Vasoactive intestinal polypeptide (VIP) is a substance found throughout the body. The highest levels are normally found in the nervous system and gut. VIP has many functions:
A blood test can be done to find out how much VIP you have in your blood.
A blood sample is needed. For information on how this is done, see: Venipuncture.
You should not eat or drink anything for 4 hours before the test.
When the needle is inserted to draw blood, some people feel moderate pain, while others feel only a prick or stinging sensation. Afterward, there may be some throbbing.
This test is used to confirm the presence of a VIPoma, a tumor that releases VIP.
Normal values range from less than 75 - 190 pg/mL (picograms per milliliter).
Note: Normal value ranges may vary slightly among different laboratories. Talk to your doctor about the meaning of your specific test results.
The examples above show the common measurements for results for these tests. Some laboratories use different measurements or may test different specimens.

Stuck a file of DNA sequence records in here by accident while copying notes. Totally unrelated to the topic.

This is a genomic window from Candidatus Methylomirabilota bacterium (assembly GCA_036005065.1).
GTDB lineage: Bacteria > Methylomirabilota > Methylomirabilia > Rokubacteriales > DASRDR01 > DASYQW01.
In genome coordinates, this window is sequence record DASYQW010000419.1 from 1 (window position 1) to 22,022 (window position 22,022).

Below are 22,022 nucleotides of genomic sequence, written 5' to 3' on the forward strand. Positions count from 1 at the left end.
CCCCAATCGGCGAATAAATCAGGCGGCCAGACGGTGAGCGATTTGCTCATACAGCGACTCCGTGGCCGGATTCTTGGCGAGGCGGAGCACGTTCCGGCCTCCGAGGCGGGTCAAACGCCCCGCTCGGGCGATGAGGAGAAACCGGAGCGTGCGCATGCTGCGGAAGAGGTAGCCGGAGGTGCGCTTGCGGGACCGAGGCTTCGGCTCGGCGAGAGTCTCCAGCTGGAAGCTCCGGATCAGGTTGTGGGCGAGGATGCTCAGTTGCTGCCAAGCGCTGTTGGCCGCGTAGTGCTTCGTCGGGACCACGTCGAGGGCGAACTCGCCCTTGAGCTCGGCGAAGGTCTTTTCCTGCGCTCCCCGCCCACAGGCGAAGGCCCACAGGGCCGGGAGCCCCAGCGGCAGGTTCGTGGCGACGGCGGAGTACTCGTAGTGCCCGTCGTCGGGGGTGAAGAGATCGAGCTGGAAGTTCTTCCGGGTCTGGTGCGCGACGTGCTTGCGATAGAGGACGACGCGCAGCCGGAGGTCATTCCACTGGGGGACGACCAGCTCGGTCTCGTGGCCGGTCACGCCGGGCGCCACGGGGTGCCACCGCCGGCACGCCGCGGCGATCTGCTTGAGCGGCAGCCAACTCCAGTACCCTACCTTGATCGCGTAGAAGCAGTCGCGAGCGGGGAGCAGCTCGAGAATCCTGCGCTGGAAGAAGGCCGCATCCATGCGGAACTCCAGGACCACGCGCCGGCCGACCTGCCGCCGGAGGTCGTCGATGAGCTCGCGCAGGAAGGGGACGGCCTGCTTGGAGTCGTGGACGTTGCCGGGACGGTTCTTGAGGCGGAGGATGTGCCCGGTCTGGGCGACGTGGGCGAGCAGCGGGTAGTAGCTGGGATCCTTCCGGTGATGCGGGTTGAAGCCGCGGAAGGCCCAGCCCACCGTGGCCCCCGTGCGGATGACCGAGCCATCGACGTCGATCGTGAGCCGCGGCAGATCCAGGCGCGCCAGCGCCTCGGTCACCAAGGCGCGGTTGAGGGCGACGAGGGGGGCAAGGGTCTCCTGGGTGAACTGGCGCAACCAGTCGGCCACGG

A higher-than-normal level, along with symptoms of watery diarrhea and flushing, may be a sign of a VIPoma.
Veins and arteries vary in size from one patient to another and from one side of the body to the other. Obtaining blood from some people may be more difficult than from others.
Other risks associated with having blood drawn are slight but may include:
Jensen RT. Pancreatic endocrine tumors. In: Goldman L, Ausiello D, eds. Cecil Medicine. 23rd ed. Philadelphia, Pa: Saunders Elsevier; 2007:chap 205.